If you’re reading this, the odds are good that at least two-thirds of your government is under criminal investigation. Between Toronto, London, Montreal, Ontario, and, as we learned this week, Canada, if you live east of Winnipeg then congratulations, basically every level of your elected representation is facing some kind of suspicion, and that’s not even counting the wingnuttery from the PQ in Quebec City.
The crazy thing is, this is good news. The RCMP still feels it’s sufficiently independent to investigate the PMO. The OPP still feels sufficiently independent to investigate the Premier. And the Toronto Police are, famously, still confident enough in their independence that they can investigate the Mayor. Toronto Police Chief Bill Blair has not, as of this writing, resigned in disgrace.
Both Rob Ford and Stephen Harper are, nominally, conservatives, so let’s start there. Both men are avowedly tough on crime, with Rob Ford having said that violent criminals should be exiled from the city, Athens-style, while Harper has railed against anyone who’s ever smoked a joint (including a Bollywood version of Reefer Madness). That both of these positions are patently ridiculous on their face won’t stop any of their supporters for even a minute.
That both of these men have, ahem, a closer association with active police investigations than they’d otherwise prefer is hard to avoid in this context. Stephen Harper, to his credit, has thus far not disgraced himself by blaming the police for doing their jobs, but sending out a grey-eyed Paul Calandra to offer the defense is not exactly a giant leap forward.
The Premier of Ontario, meanwhile, is hosting the police on (one imagines) an awkward tour of her office. The only saving grace is that, in this situation, everyone who made the key decisions that are being investigated no longer take the sovereign’s coin; they’ve all long since left the scene. Dalton McGuinty is doing whatever one does in Ottawa South when one is no longer Premier. One can argue that the Liberals, corporately, deserve to be punished, but we’re not seriously arguing over individual perfidy here.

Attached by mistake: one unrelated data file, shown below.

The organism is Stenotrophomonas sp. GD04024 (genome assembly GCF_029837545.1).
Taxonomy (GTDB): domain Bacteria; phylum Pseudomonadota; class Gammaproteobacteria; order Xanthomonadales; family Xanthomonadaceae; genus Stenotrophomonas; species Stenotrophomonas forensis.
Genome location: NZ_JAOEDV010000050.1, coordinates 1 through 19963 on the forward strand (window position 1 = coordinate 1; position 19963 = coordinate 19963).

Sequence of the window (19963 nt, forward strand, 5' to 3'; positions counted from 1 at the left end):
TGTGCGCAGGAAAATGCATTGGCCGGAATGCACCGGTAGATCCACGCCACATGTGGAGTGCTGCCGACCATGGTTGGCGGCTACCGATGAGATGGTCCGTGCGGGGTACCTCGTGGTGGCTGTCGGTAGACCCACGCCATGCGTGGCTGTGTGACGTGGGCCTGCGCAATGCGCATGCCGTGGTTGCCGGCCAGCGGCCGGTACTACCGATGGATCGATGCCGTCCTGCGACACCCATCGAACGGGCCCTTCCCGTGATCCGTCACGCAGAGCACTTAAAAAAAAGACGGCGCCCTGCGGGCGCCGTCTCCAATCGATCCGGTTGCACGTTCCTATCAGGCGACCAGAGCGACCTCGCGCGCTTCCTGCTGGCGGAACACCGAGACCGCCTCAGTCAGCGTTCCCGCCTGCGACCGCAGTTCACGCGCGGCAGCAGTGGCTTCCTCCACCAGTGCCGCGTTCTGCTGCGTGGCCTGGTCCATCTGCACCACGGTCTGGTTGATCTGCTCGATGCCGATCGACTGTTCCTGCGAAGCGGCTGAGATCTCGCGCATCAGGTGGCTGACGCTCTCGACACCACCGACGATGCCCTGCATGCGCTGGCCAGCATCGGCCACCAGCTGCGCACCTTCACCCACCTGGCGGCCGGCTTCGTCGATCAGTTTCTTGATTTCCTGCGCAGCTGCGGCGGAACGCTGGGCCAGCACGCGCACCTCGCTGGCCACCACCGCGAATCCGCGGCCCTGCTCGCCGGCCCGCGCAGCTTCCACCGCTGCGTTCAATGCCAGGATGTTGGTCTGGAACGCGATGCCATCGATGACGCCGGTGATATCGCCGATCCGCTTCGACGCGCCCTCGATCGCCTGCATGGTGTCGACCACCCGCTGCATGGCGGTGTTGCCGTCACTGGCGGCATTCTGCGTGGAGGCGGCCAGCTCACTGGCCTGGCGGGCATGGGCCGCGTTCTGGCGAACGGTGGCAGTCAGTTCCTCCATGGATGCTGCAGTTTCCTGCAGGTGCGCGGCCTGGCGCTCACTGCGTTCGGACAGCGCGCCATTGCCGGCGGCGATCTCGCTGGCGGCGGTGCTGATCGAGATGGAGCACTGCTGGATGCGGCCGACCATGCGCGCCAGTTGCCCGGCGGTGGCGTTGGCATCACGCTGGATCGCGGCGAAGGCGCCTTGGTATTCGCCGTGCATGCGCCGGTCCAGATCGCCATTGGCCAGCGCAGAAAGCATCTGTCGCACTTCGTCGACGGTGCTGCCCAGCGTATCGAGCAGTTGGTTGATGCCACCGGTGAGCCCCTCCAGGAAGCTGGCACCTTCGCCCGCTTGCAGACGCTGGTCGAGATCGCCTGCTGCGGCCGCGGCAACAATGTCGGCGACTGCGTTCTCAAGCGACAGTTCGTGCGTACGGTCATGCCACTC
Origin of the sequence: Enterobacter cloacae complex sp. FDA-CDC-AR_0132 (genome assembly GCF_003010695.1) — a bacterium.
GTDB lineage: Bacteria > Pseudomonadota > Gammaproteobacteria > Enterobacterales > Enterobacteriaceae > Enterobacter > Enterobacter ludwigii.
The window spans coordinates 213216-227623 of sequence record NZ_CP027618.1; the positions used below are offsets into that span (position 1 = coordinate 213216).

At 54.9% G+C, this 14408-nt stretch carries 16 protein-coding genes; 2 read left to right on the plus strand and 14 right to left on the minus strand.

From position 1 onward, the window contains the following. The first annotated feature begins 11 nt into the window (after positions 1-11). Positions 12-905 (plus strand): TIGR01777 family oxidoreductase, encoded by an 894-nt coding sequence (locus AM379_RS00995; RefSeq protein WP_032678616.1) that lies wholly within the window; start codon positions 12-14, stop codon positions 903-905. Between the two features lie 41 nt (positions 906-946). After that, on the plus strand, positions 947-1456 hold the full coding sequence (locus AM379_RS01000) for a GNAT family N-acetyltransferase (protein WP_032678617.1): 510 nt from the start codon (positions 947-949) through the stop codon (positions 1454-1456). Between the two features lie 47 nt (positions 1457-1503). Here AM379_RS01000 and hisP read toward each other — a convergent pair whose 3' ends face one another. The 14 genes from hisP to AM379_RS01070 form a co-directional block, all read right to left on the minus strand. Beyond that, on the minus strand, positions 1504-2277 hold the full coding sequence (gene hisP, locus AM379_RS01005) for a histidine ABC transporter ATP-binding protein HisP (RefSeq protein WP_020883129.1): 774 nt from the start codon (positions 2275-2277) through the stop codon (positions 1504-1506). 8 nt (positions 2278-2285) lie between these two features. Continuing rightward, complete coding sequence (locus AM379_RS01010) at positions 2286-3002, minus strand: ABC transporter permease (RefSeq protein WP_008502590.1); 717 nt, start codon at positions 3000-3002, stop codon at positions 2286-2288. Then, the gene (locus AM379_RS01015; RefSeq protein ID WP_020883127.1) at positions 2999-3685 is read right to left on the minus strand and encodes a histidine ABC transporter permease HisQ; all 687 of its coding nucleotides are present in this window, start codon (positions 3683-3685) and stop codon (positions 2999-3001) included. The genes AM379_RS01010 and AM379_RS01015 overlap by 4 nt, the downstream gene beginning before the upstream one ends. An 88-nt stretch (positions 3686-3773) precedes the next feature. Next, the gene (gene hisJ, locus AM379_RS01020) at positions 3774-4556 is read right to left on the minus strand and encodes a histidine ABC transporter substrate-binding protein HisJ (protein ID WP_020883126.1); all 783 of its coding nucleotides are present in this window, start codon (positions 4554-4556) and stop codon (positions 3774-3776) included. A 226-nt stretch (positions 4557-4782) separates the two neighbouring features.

For Harper’s part, the most consistency we can expect out of the Prime Minister’s Office is the appearance of an extremely well-maintained system to keep the PM out of legal danger for the actions of his underlings, even when “the PM knows, in broad terms only” that his Chief of Staff is paying $90,000 to keep a legislator on the party’s side in a conspiracy to protect the Conservative brand.
None of which is exactly great news for the state of Canadian democracy, in case that wasn’t obvious. What’s more upsetting is that each tribe seems to exist outside of any moral judgement of its own, with everyone content to point fingers somewhere else and say, “at least I’m not that guy.” Liberals can tell themselves that at least their leader doesn’t smoke crack. Tories can say at least they didn’t light $1 billion on fire. (For unbuilt power plants, anyway.)
If we could collectively reassure ourselves that we had at least reached Peak Scandal, that would be one thing. But if we’ve learned anything from the last few weeks—or, as scholars will later describe November 2013, “the month we all learned what ITO stood for”—there is no bottom in sight. There’s always more left to uncover, and it’s only a question of what we learn next.